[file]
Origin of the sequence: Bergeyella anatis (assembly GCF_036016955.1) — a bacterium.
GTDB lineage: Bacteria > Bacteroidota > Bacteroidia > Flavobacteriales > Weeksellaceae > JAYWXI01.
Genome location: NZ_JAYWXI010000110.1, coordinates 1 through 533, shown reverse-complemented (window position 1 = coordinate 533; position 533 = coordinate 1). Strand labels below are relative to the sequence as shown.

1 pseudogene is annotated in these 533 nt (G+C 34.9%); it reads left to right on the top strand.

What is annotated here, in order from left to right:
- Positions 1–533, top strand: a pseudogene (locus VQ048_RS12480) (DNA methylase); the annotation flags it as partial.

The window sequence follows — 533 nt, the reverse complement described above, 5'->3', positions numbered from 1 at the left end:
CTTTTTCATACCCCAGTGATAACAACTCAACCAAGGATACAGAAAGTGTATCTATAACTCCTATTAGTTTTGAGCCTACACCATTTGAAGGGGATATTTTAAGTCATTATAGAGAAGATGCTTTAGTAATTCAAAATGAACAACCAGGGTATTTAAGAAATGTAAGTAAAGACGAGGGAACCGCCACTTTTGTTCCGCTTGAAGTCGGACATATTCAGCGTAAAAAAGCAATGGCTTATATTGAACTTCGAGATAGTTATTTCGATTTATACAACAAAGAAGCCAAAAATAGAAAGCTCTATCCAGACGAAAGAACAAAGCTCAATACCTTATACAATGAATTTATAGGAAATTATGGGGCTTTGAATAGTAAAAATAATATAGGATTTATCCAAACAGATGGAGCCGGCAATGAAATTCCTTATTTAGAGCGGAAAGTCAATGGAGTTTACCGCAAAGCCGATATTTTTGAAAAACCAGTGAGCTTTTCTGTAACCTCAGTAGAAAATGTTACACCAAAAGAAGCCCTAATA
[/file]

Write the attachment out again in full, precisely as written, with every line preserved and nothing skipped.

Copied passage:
Origin of the sequence: Bergeyella anatis (assembly GCF_036016955.1) — a bacterium.
GTDB lineage: Bacteria > Bacteroidota > Bacteroidia > Flavobacteriales > Weeksellaceae > JAYWXI01.
Genome location: NZ_JAYWXI010000110.1, coordinates 1 through 533, shown reverse-complemented (window position 1 = coordinate 533; position 533 = coordinate 1). Strand labels below are relative to the sequence as shown.

1 pseudogene is annotated in these 533 nt (G+C 34.9%); it reads left to right on the top strand.

What is annotated here, in order from left to right:
- Positions 1–533, top strand: a pseudogene (locus VQ048_RS12480) (DNA methylase); the annotation flags it as partial.

The window sequence follows — 533 nt, the reverse complement described above, 5'->3', positions numbered from 1 at the left end:
CTTTTTCATACCCCAGTGATAACAACTCAACCAAGGATACAGAAAGTGTATCTATAACTCCTATTAGTTTTGAGCCTACACCATTTGAAGGGGATATTTTAAGTCATTATAGAGAAGATGCTTTAGTAATTCAAAATGAACAACCAGGGTATTTAAGAAATGTAAGTAAAGACGAGGGAACCGCCACTTTTGTTCCGCTTGAAGTCGGACATATTCAGCGTAAAAAAGCAATGGCTTATATTGAACTTCGAGATAGTTATTTCGATTTATACAACAAAGAAGCCAAAAATAGAAAGCTCTATCCAGACGAAAGAACAAAGCTCAATACCTTATACAATGAATTTATAGGAAATTATGGGGCTTTGAATAGTAAAAATAATATAGGATTTATCCAAACAGATGGAGCCGGCAATGAAATTCCTTATTTAGAGCGGAAAGTCAATGGAGTTTACCGCAAAGCCGATATTTTTGAAAAACCAGTGAGCTTTTCTGTAACCTCAGTAGAAAATGTTACACCAAAAGAAGCCCTAATA